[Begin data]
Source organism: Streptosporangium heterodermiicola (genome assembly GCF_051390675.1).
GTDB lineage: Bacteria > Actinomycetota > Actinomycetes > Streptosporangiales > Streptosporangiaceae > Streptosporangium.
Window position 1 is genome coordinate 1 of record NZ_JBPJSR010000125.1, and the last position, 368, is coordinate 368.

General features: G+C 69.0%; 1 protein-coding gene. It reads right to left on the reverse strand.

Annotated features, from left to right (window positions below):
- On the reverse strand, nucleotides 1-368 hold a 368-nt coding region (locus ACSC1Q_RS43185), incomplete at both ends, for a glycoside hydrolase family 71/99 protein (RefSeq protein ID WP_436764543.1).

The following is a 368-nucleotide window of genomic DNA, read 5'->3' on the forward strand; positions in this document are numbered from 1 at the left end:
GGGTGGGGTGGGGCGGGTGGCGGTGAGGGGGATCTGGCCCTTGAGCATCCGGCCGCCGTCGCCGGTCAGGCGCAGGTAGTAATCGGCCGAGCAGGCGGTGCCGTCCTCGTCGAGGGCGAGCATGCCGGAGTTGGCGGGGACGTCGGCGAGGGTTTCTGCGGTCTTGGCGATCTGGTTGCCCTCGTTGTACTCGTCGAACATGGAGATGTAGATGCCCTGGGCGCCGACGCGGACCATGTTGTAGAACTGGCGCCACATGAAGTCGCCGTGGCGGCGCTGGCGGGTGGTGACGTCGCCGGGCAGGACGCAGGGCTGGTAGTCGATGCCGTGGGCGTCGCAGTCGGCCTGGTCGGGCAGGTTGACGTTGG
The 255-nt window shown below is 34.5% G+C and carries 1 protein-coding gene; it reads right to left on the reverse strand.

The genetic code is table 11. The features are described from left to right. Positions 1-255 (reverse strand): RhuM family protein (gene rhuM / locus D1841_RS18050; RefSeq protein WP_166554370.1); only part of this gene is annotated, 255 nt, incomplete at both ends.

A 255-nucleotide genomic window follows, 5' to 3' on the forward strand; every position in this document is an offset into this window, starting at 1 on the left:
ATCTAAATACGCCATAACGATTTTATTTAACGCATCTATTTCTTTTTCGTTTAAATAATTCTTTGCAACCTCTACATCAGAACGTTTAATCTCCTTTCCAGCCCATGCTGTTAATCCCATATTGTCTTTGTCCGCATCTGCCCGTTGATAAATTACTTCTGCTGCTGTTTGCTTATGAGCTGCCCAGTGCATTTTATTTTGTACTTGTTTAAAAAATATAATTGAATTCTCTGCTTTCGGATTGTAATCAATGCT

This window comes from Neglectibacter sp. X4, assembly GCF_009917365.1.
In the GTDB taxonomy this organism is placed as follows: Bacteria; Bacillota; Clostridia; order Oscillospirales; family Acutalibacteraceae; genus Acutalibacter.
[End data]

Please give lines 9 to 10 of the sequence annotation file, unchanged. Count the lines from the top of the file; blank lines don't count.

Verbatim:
The 255-nt window shown below is 34.5% G+C and carries 1 protein-coding gene; it reads right to left on the reverse strand.

The genetic code is table 11. The features are described from left to right. Positions 1-255 (reverse strand): RhuM family protein (gene rhuM / locus D1841_RS18050; RefSeq protein WP_166554370.1); only part of this gene is annotated, 255 nt, incomplete at both ends.